How Kyrsten Sinema Uses Clothing to Signal her Social Class

Middle-class is used synonymously with other potent nationalist signifiers such as citizen, voter, and American.

And while my progressive buddies might scoff at this, when compared to some of the most prominent politicians in Congress, Sinema’s style is by far the most approachable to her supporters.

How Kyrsten Sinema Uses Clothing to Signal her Social Class

How Kyrsten Sinema Uses Clothing to Signal her Social Class

In my experience, few American women have the disposable income to dress like, say, the mystical Nancy Pelosi.

The fact that Sinema appears to be content with her middle-class lifestyle is a major factor in why her fashion choices make many of us uneasy. However, it is not to say that her fashion narrative is not inspiring.

According to Mears, Sinema comes off in her presentation as “someone who has a catalogue budget but tries to picture what this high-end magazine looks like, someone who desires to be cool and bold.”

Sinema’s sartorial performance has a touch of sophistication thanks to the fact that it is understated but bold, not in terms of strength but of originality. Mears has written extensively on the topic of gender power dynamics in the high fashion industry.

Mears’s background as a model has given her first-hand insight into the ways in which social status is communicated through the garments we wear and the bodies that wear them. Female attractiveness is often advertised as a requirement for entry to high-end nightclubs and social gatherings where the rich and famous congregate.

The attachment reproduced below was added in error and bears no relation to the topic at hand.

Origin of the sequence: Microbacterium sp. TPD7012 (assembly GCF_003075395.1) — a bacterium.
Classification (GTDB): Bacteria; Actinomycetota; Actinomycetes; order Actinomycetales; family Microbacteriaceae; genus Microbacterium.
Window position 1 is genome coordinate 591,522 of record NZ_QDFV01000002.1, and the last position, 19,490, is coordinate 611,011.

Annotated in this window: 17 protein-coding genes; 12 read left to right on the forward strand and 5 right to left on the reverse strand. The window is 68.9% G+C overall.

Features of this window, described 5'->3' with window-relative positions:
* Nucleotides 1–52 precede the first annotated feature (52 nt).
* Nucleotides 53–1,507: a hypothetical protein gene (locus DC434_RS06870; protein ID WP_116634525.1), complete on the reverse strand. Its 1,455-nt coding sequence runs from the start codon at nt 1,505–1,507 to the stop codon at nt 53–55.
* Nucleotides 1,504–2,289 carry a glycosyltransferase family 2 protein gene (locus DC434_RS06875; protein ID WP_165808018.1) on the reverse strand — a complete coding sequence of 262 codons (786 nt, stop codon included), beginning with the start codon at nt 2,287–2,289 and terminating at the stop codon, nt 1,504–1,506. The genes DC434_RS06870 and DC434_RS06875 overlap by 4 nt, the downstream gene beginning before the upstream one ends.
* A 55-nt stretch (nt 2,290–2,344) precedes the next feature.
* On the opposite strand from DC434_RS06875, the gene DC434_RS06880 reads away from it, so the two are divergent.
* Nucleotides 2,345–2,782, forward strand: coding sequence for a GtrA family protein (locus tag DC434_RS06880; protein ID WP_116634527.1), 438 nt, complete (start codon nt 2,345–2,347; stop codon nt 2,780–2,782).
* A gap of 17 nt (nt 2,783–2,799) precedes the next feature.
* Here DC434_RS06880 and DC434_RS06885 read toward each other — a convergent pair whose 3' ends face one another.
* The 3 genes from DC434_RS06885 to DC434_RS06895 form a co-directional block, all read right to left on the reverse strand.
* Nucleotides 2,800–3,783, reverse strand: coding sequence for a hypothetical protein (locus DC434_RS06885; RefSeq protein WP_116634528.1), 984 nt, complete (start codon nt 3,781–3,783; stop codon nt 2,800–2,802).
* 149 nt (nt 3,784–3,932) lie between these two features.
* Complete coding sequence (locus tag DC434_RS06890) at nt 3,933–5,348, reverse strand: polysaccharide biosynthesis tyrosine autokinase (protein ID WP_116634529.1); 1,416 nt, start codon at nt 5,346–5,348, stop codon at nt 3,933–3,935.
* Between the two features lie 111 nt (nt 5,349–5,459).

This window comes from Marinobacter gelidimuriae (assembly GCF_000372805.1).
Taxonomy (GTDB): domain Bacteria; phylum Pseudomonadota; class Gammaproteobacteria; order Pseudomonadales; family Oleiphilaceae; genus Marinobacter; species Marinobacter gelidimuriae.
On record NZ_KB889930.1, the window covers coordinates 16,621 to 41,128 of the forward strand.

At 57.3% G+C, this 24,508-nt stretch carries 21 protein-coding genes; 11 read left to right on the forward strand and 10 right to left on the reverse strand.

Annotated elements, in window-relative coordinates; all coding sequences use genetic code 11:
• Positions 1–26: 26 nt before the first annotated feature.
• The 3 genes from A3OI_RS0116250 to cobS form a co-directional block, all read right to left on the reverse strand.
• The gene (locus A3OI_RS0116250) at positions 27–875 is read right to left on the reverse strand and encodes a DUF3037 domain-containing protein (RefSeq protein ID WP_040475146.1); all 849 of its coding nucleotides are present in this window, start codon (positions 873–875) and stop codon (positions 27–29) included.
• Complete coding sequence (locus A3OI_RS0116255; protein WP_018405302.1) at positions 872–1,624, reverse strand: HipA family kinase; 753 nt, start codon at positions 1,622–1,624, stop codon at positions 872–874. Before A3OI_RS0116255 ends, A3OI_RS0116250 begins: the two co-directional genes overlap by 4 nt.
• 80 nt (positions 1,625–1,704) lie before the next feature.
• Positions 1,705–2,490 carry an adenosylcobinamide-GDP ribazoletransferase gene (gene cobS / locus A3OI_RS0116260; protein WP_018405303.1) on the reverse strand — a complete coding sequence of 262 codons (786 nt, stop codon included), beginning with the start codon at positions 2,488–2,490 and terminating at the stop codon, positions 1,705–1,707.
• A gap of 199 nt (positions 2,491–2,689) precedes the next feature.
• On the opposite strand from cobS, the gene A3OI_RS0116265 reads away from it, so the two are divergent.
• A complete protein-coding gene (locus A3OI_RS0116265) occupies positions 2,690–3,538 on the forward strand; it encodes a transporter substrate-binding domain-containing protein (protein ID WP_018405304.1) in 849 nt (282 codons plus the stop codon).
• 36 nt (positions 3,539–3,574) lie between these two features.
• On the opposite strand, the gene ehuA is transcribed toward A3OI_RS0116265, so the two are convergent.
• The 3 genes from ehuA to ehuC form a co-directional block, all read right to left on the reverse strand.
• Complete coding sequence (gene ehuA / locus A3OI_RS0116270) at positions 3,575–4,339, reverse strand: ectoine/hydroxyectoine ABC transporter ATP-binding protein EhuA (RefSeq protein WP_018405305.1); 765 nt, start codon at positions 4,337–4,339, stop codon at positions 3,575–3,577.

places, and in a world where white males are the body by default, all other dimensions of power – from race and gender to class and sexuality – must negotiate with them. To gain entry to such establishments, one must demonstrate that she is a stunning female.

As Mears put it, the Beltway is a “man place” because of the prevalence of male power figures and politicians there.

Sinema’s work stands out in part because of this setting. Like in society at large, there are only so many roles that can be written for women. An individual can be nave, an intermediate, an elite, or a foreigner.

To paraphrase Mears, “chooses your audience” is an integral part of every performance, and this includes political roles.

Sinema stands out from other female politicians because she tries to juggle a number of traditionally separate roles. Whispers of ingenuity and a lack of respect for the norm may be heard from the snugly fitted garments.

Wearing garish patterns, wigs, and accessories draws attention and suggests that the wearer is an outsider who is aware of the norms but chooses to disregard them nevertheless.

A powerful broker or elite may be signalled by a bold design in a silhouette different from the one she chooses. Overall, though, they’re talking to someone who isn’t necessarily stuck in any of the stereotypes associated with women in politics.